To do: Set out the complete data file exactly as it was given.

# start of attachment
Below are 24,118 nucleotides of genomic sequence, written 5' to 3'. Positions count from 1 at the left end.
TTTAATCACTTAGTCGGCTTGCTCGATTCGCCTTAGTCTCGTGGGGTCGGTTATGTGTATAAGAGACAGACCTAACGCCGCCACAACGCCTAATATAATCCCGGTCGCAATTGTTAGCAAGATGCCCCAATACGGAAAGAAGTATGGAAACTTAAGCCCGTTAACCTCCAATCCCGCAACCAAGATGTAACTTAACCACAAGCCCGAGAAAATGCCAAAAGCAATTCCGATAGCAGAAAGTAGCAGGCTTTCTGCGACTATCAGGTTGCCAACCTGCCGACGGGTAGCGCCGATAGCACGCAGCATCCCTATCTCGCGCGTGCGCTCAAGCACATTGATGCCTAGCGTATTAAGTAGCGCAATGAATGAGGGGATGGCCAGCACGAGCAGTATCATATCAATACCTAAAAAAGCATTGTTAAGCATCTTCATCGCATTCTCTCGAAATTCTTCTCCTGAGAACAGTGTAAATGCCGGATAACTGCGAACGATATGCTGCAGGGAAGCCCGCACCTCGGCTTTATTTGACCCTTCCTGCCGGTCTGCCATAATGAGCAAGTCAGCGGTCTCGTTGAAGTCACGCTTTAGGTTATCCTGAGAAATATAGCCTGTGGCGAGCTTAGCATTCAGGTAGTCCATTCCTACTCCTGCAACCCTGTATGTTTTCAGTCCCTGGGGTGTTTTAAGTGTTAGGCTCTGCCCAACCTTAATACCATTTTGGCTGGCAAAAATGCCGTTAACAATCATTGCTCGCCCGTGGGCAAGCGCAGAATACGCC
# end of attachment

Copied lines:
Below are 24,118 nucleotides of genomic sequence, written 5' to 3'. Positions count from 1 at the left end.
TTTAATCACTTAGTCGGCTTGCTCGATTCGCCTTAGTCTCGTGGGGTCGGTTATGTGTATAAGAGACAGACCTAACGCCGCCACAACGCCTAATATAATCCCGGTCGCAATTGTTAGCAAGATGCCCCAATACGGAAAGAAGTATGGAAACTTAAGCCCGTTAACCTCCAATCCCGCAACCAAGATGTAACTTAACCACAAGCCCGAGAAAATGCCAAAAGCAATTCCGATAGCAGAAAGTAGCAGGCTTTCTGCGACTATCAGGTTGCCAACCTGCCGACGGGTAGCGCCGATAGCACGCAGCATCCCTATCTCGCGCGTGCGCTCAAGCACATTGATGCCTAGCGTATTAAGTAGCGCAATGAATGAGGGGATGGCCAGCACGAGCAGTATCATATCAATACCTAAAAAAGCATTGTTAAGCATCTTCATCGCATTCTCTCGAAATTCTTCTCCTGAGAACAGTGTAAATGCCGGATAACTGCGAACGATATGCTGCAGGGAAGCCCGCACCTCGGCTTTATTTGACCCTTCCTGCCGGTCTGCCATAATGAGCAAGTCAGCGGTCTCGTTGAAGTCACGCTTTAGGTTATCCTGAGAAATATAGCCTGTGGCGAGCTTAGCATTCAGGTAGTCCATTCCTACTCCTGCAACCCTGTATGTTTTCAGTCCCTGGGGTGTTTTAAGTGTTAGGCTCTGCCCAACCTTAATACCATTTTGGCTGGCAAAAATGCCGTTAACAATCATTGCTCGCCCGTGGGCAAGCGCAGAATACGCC